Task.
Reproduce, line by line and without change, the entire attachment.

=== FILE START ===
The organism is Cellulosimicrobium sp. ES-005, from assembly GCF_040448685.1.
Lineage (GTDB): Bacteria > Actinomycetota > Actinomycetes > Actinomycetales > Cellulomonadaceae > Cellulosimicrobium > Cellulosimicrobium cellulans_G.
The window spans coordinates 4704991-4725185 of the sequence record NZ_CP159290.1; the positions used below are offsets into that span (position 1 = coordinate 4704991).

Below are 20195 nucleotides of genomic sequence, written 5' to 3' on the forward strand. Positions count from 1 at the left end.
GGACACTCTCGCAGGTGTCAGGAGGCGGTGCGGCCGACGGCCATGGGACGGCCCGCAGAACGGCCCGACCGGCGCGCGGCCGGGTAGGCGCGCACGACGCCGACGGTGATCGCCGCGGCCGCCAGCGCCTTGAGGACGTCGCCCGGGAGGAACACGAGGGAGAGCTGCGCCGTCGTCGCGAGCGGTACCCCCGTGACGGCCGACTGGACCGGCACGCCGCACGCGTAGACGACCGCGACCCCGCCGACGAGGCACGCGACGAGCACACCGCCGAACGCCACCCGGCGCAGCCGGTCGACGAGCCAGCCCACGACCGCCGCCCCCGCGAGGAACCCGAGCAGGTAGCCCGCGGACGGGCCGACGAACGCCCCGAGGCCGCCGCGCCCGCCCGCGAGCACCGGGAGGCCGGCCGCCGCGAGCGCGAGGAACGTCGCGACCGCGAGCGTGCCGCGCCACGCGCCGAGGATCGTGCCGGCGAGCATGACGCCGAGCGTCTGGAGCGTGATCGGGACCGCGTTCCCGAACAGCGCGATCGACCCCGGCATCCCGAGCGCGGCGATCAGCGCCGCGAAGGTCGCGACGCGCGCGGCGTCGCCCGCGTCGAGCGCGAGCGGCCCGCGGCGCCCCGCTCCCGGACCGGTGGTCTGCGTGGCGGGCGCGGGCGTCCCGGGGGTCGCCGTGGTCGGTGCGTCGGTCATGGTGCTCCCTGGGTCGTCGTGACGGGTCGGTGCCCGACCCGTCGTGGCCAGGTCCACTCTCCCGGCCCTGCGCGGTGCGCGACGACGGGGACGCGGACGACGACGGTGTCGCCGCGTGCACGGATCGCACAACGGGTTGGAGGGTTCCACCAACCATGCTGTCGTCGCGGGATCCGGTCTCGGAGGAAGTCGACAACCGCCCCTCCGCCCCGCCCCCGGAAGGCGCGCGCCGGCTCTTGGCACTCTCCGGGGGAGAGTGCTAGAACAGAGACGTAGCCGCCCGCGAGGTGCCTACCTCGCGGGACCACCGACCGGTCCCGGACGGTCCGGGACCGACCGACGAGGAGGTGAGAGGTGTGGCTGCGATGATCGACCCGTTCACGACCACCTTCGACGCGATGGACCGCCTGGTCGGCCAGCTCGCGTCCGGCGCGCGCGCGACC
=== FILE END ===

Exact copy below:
The organism is Cellulosimicrobium sp. ES-005, from assembly GCF_040448685.1.
Lineage (GTDB): Bacteria > Actinomycetota > Actinomycetes > Actinomycetales > Cellulomonadaceae > Cellulosimicrobium > Cellulosimicrobium cellulans_G.
The window spans coordinates 4704991-4725185 of the sequence record NZ_CP159290.1; the positions used below are offsets into that span (position 1 = coordinate 4704991).

Below are 20195 nucleotides of genomic sequence, written 5' to 3' on the forward strand. Positions count from 1 at the left end.
GGACACTCTCGCAGGTGTCAGGAGGCGGTGCGGCCGACGGCCATGGGACGGCCCGCAGAACGGCCCGACCGGCGCGCGGCCGGGTAGGCGCGCACGACGCCGACGGTGATCGCCGCGGCCGCCAGCGCCTTGAGGACGTCGCCCGGGAGGAACACGAGGGAGAGCTGCGCCGTCGTCGCGAGCGGTACCCCCGTGACGGCCGACTGGACCGGCACGCCGCACGCGTAGACGACCGCGACCCCGCCGACGAGGCACGCGACGAGCACACCGCCGAACGCCACCCGGCGCAGCCGGTCGACGAGCCAGCCCACGACCGCCGCCCCCGCGAGGAACCCGAGCAGGTAGCCCGCGGACGGGCCGACGAACGCCCCGAGGCCGCCGCGCCCGCCCGCGAGCACCGGGAGGCCGGCCGCCGCGAGCGCGAGGAACGTCGCGACCGCGAGCGTGCCGCGCCACGCGCCGAGGATCGTGCCGGCGAGCATGACGCCGAGCGTCTGGAGCGTGATCGGGACCGCGTTCCCGAACAGCGCGATCGACCCCGGCATCCCGAGCGCGGCGATCAGCGCCGCGAAGGTCGCGACGCGCGCGGCGTCGCCCGCGTCGAGCGCGAGCGGCCCGCGGCGCCCCGCTCCCGGACCGGTGGTCTGCGTGGCGGGCGCGGGCGTCCCGGGGGTCGCCGTGGTCGGTGCGTCGGTCATGGTGCTCCCTGGGTCGTCGTGACGGGTCGGTGCCCGACCCGTCGTGGCCAGGTCCACTCTCCCGGCCCTGCGCGGTGCGCGACGACGGGGACGCGGACGACGACGGTGTCGCCGCGTGCACGGATCGCACAACGGGTTGGAGGGTTCCACCAACCATGCTGTCGTCGCGGGATCCGGTCTCGGAGGAAGTCGACAACCGCCCCTCCGCCCCGCCCCCGGAAGGCGCGCGCCGGCTCTTGGCACTCTCCGGGGGAGAGTGCTAGAACAGAGACGTAGCCGCCCGCGAGGTGCCTACCTCGCGGGACCACCGACCGGTCCCGGACGGTCCGGGACCGACCGACGAGGAGGTGAGAGGTGTGGCTGCGATGATCGACCCGTTCACGACCACCTTCGACGCGATGGACCGCCTGGTCGGCCAGCTCGCGTCCGGCGCGCGCGCGACC